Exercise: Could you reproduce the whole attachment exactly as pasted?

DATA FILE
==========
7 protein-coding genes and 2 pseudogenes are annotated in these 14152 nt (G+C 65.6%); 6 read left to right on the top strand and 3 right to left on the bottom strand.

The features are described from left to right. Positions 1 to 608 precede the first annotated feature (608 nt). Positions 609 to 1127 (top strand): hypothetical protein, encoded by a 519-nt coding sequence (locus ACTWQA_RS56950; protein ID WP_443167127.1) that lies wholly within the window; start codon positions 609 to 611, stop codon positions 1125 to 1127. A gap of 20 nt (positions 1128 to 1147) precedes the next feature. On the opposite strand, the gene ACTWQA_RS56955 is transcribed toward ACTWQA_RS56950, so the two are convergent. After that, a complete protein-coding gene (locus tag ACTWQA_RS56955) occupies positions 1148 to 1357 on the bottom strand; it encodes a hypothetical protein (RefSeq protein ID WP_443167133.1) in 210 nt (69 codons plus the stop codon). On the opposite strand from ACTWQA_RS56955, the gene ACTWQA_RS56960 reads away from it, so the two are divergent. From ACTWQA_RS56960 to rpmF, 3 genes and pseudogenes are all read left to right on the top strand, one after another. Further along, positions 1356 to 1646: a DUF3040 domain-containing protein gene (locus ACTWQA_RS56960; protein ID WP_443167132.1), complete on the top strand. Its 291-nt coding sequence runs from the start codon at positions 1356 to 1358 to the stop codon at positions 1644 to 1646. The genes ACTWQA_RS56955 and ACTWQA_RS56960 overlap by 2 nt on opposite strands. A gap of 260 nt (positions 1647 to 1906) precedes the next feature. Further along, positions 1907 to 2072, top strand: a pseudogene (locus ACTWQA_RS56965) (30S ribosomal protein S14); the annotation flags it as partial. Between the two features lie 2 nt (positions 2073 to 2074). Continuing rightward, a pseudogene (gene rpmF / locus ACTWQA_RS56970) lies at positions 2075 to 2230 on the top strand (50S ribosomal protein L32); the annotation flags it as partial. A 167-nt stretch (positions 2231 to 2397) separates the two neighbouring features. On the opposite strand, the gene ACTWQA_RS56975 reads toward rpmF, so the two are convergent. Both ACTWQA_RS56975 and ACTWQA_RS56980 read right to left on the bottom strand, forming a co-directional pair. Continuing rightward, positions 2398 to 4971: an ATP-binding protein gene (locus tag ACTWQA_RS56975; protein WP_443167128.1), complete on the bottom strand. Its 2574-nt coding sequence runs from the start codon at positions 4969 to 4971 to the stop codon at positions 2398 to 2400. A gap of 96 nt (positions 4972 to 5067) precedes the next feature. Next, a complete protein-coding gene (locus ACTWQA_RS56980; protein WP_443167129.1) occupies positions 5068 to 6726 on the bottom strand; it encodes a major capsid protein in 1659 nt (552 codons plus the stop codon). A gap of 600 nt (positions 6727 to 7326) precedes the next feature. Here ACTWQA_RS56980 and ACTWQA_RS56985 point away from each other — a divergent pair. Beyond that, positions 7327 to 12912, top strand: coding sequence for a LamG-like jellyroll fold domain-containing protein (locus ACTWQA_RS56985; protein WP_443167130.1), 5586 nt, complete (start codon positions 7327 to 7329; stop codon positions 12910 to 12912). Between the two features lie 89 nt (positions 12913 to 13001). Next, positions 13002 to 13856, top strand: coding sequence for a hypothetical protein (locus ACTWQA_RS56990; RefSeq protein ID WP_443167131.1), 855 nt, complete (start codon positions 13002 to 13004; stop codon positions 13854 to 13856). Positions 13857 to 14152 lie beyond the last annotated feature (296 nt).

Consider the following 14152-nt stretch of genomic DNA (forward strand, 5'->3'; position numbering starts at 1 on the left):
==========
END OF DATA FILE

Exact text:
7 protein-coding genes and 2 pseudogenes are annotated in these 14152 nt (G+C 65.6%); 6 read left to right on the top strand and 3 right to left on the bottom strand.

The features are described from left to right. Positions 1 to 608 precede the first annotated feature (608 nt). Positions 609 to 1127 (top strand): hypothetical protein, encoded by a 519-nt coding sequence (locus ACTWQA_RS56950; protein ID WP_443167127.1) that lies wholly within the window; start codon positions 609 to 611, stop codon positions 1125 to 1127. A gap of 20 nt (positions 1128 to 1147) precedes the next feature. On the opposite strand, the gene ACTWQA_RS56955 is transcribed toward ACTWQA_RS56950, so the two are convergent. After that, a complete protein-coding gene (locus tag ACTWQA_RS56955) occupies positions 1148 to 1357 on the bottom strand; it encodes a hypothetical protein (RefSeq protein ID WP_443167133.1) in 210 nt (69 codons plus the stop codon). On the opposite strand from ACTWQA_RS56955, the gene ACTWQA_RS56960 reads away from it, so the two are divergent. From ACTWQA_RS56960 to rpmF, 3 genes and pseudogenes are all read left to right on the top strand, one after another. Further along, positions 1356 to 1646: a DUF3040 domain-containing protein gene (locus ACTWQA_RS56960; protein ID WP_443167132.1), complete on the top strand. Its 291-nt coding sequence runs from the start codon at positions 1356 to 1358 to the stop codon at positions 1644 to 1646. The genes ACTWQA_RS56955 and ACTWQA_RS56960 overlap by 2 nt on opposite strands. A gap of 260 nt (positions 1647 to 1906) precedes the next feature. Further along, positions 1907 to 2072, top strand: a pseudogene (locus ACTWQA_RS56965) (30S ribosomal protein S14); the annotation flags it as partial. Between the two features lie 2 nt (positions 2073 to 2074). Continuing rightward, a pseudogene (gene rpmF / locus ACTWQA_RS56970) lies at positions 2075 to 2230 on the top strand (50S ribosomal protein L32); the annotation flags it as partial. A 167-nt stretch (positions 2231 to 2397) separates the two neighbouring features. On the opposite strand, the gene ACTWQA_RS56975 reads toward rpmF, so the two are convergent. Both ACTWQA_RS56975 and ACTWQA_RS56980 read right to left on the bottom strand, forming a co-directional pair. Continuing rightward, positions 2398 to 4971: an ATP-binding protein gene (locus tag ACTWQA_RS56975; protein WP_443167128.1), complete on the bottom strand. Its 2574-nt coding sequence runs from the start codon at positions 4969 to 4971 to the stop codon at positions 2398 to 2400. A gap of 96 nt (positions 4972 to 5067) precedes the next feature. Next, a complete protein-coding gene (locus ACTWQA_RS56980; protein WP_443167129.1) occupies positions 5068 to 6726 on the bottom strand; it encodes a major capsid protein in 1659 nt (552 codons plus the stop codon). A gap of 600 nt (positions 6727 to 7326) precedes the next feature. Here ACTWQA_RS56980 and ACTWQA_RS56985 point away from each other — a divergent pair. Beyond that, positions 7327 to 12912, top strand: coding sequence for a LamG-like jellyroll fold domain-containing protein (locus ACTWQA_RS56985; protein WP_443167130.1), 5586 nt, complete (start codon positions 7327 to 7329; stop codon positions 12910 to 12912). Between the two features lie 89 nt (positions 12913 to 13001). Next, positions 13002 to 13856, top strand: coding sequence for a hypothetical protein (locus ACTWQA_RS56990; RefSeq protein ID WP_443167131.1), 855 nt, complete (start codon positions 13002 to 13004; stop codon positions 13854 to 13856). Positions 13857 to 14152 lie beyond the last annotated feature (296 nt).

Consider the following 14152-nt stretch of genomic DNA (forward strand, 5'->3'; position numbering starts at 1 on the left):